(Ironically, it was the two non-Tory women in the Smith negotiations, the Greens’ Maggie Chapman and Linda Fabiani of the SNP, who were reportedly the strongest proponents of devolving the law, but it was “a bunch of men” – Ed Miliband, Gregg McClymont and Iain Gray – who ultimately blocked it from being devolved.)

    A revision of Margo McDonald’s Assisted Suicide Bill is currently being considered in the Scottish Parliament. This means Scotland is in the bizarre situation of being allowed to decide whether an adult human being can be euthanised, but not whether a foetus can be aborted. If that bill gets passed, it would mean doctors north of the border would be allowed to assist suicide, but not south of the border – the very situation Labour claims to be behind their refusal to allow abortion law to be devolved.

    Women having to cross the border to get an abortion, then, is unacceptable (unless it’s from Northern Ireland, where UK citizens have only very restricted rights to terminations), but a Parkinson’s sufferer from Cornwall having to make their way north to die in dignity at the hands of an unknown doctor would be totally fine.

    (We have to assume this to be the case as euthanasia isn’t a reserved issue. It was Labour, after all, who chose which powers to devolve when they created the modern Scottish Parliament, and they were happy to let Holyrood decide.)

    Labour claim to be concerned that Brian Souter’s supposed influence over the SNP would lead to a more conservative abortion limit, yet Souter – who was far more active in opposing gay rights than abortion – failed to exert any such influence to prevent the SNP from passing one of the most progressive equal marriage laws in the world.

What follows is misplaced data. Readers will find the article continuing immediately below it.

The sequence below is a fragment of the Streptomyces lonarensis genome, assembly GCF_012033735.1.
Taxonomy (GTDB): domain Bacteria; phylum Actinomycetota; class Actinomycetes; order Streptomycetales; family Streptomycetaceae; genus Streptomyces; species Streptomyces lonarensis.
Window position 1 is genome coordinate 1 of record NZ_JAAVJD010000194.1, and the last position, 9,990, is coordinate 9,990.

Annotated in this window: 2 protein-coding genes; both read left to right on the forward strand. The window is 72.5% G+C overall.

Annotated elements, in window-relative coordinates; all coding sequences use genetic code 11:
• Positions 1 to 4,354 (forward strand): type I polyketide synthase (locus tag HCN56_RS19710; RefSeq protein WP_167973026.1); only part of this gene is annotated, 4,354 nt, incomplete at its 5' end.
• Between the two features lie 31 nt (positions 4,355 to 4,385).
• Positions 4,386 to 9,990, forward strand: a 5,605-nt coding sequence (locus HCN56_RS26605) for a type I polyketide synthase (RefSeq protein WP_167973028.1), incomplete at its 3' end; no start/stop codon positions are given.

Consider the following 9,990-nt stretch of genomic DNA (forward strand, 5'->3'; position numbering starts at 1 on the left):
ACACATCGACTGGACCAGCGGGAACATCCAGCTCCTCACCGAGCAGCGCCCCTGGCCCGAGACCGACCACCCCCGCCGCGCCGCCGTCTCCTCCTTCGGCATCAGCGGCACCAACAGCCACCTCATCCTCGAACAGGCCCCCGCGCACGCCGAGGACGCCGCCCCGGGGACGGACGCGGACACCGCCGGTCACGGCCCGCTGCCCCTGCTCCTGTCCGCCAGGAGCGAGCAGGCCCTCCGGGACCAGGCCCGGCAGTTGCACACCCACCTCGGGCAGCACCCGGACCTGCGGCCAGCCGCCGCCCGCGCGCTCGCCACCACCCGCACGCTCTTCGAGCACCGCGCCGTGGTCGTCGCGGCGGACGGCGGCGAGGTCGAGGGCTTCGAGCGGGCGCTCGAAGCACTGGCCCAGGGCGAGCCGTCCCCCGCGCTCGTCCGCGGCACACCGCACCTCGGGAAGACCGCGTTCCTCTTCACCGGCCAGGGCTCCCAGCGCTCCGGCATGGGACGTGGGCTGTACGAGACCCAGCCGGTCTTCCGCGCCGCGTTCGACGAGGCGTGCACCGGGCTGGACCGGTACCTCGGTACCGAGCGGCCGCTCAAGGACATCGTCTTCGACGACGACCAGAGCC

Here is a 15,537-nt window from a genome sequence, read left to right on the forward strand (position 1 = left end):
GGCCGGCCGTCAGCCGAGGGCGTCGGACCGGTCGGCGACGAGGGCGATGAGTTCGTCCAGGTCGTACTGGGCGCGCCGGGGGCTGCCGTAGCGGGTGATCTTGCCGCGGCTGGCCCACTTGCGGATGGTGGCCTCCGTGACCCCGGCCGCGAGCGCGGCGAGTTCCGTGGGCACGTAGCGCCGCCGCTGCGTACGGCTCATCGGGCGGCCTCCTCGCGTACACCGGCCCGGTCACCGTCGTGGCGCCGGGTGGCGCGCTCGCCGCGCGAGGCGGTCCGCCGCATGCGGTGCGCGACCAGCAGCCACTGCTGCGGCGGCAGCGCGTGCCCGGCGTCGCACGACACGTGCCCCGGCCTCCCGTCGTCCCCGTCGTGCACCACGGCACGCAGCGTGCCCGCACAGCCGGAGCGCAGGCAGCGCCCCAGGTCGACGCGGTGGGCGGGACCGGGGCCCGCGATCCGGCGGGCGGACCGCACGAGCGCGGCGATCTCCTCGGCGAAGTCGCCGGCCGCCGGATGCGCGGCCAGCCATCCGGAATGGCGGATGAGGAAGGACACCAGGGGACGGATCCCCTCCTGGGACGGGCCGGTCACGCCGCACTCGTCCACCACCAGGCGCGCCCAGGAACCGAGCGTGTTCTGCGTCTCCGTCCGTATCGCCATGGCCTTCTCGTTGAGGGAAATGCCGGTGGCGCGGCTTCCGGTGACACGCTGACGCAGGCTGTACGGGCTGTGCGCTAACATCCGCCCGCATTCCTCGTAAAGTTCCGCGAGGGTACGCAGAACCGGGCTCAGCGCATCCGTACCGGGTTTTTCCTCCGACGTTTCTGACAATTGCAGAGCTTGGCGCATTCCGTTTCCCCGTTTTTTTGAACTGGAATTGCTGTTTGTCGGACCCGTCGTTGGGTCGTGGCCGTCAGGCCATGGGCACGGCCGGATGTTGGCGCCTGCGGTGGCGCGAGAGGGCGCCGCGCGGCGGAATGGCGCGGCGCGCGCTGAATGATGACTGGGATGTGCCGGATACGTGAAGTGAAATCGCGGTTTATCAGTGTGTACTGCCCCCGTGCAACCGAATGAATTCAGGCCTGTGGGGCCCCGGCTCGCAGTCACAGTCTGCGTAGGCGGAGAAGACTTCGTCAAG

Labour’s message to Scotland is clear: they’ll decide which issues we’re responsible enough to have control over (which is precisely why further devolution is always decided through unionist-led commissions, rather than giving Scots a direct say).

    It’s a message that strikes at the very heart of the attitude taken to both the Calman and Smith Commissions, namely that Scotland needs to justify why it should have control over powers rather than Westminster having to justify keeping them.

  3. Gary Scott

    You can’t prevent democracy from fear of what will change – that’s what democracy is! There’s no reason Scotland can’t manage its own abortion laws. On a different point, we DON’T, in this country, have the right to debate extremist views whether in person or online. The government is using the current alert status and hastily rushed through laws to silence “dangerous extremists”. But who are the extremists?

  4. Leon Wolfeson

    So in the end, you get women having backstreet abortions. How does that help, again?

  5. Guest

    Your attitude is that you’re a different country, basically, and that the British peons should explain why you don’t get to have your way.